Unitarian Thought

 

 

"Faith asks us to be open to life, to participate fully in life
as it unfolds before us, even in the midst
of uncertainty and turmoil."


the late Marjorie Bowens-Wheatley, Minister


The Principles of the Unitarian Universalist Association

We, the member congregations of the Unitarian Universalist Association, covenant to affirm and promote

* The inherent worth and dignity of every person;
* Justice, equity and compassion in human relations;
* Acceptance of one another and encouragement to spiritual growth in our congregations;
* A free and responsible search for truth and meaning;
* The right of conscience and the use of the democratic process within our congregations and in society at large;
* The goal of world community with peace, liberty and justice for all;
* Respect for the interdependent web of all existence of which we are a part.

The living tradition which we share draws from many sources:

* Direct experience of that transcending mystery and wonder, affirmed in all cultures, which   moves us to a renewal of the spirit and an openness to the forces which create and uphold   life;
* Words and deeds of prophetic women and men which challenge us to confront powers and   structures of evil with justice, compassion and the transforming power of love;
* Wisdom from the world's religions which inspires us in our ethical and spiritual life;
* Jewish and Christian teachings which call us to respond to God's love by loving our   neighbors as ourselves;
* Humanist teachings which counsel us to heed the guidance of reason and the results of   science, and warn us against idolatries of the mind and spirit;
* Spiritual teachings of Earth-centered traditions which celebrate the sacred circle of life and   instruct us to live in harmony with the rhythms of nature.

We, the member congregations of the Unitarian Universalist Association, covenant to affirm and promote
* The inherent worth and dignity of every person;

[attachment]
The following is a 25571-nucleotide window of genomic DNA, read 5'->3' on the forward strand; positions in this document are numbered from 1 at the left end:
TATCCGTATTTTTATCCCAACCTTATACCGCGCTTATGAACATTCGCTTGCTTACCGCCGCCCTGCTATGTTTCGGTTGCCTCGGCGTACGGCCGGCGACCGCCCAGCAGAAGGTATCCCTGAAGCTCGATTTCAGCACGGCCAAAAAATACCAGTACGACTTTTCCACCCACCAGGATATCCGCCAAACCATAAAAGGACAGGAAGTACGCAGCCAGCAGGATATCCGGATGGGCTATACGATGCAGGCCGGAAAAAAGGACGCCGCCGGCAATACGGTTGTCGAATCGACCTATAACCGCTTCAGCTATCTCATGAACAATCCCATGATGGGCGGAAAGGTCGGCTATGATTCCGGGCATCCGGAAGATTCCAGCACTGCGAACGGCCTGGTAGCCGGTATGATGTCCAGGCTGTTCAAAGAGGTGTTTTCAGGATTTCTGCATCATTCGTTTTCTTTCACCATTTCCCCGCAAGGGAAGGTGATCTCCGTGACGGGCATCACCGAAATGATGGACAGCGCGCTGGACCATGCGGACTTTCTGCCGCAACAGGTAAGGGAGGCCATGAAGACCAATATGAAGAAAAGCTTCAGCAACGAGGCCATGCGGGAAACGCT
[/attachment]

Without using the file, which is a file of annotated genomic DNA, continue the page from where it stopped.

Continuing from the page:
* Justice, equity and compassion in human relations;
* Acceptance of one another and encouragement to spiritual growth in our congregations;
* A free and responsible search for truth and meaning;
* The right of conscience and the use of the democratic process within our congregations and   in society at large;
* The goal of world community with peace, liberty and justice for all;
* Respect for the interdependent web of all existence of which we are a part.

The living tradition which we share draws from many sources:
* Direct experience of that transcending mystery and wonder, affirmed in all cultures, which   moves us to a renewal of the spirit and an openness to the forces which create and uphold   life;
* Words and deeds of prophetic women and men which challenge us to confront powers and   structures of evil with justice, compassion and the transforming power of love;
* Wisdom from the world's religions which inspires us in our ethical and spiritual life;
* Jewish and Christian teachings which call us to respond to God's love by loving our   neighbors as ourselves;
* Humanist teachings which counsel us to heed the guidance of reason and the results of   science, and warn us against idolatries of the mind and spirit;
* Spiritual teachings of Earth-centered traditions which celebrate the sacred circle of life and   instruct us to live in harmony with the rhythms of nature.

 

Christian Unitarianism

Unitarian Christianity is a form of Unitarianism that promotes the teachings and example of Jesus Christ, as found in the New Testament. Unitarian Christians believe that the exemplar model of how men and women should live was lived by Jesus of Nazareth, who was a man and a prophet of God. Unitarian Christianity encourages open-minded, freethinking views of God, Jesus, the world and purpose of life as revealed through reason, scholarship, science, philosophy, scripture and other prophets and religions.

Unitarian Christians believe that reason and belief are complementary and that religion and science can co-exist and guide them in their understanding of nature and God. Unitarian Christians would be considered Rationalist Unitarians in terms of the various schools of thought of Unitarianism. Unitarian Christians follow the teachings and example of Jesus Christ and view him in the same regard as Jews view Moses and Muslims regard the Prophets Mohammed and Jesus.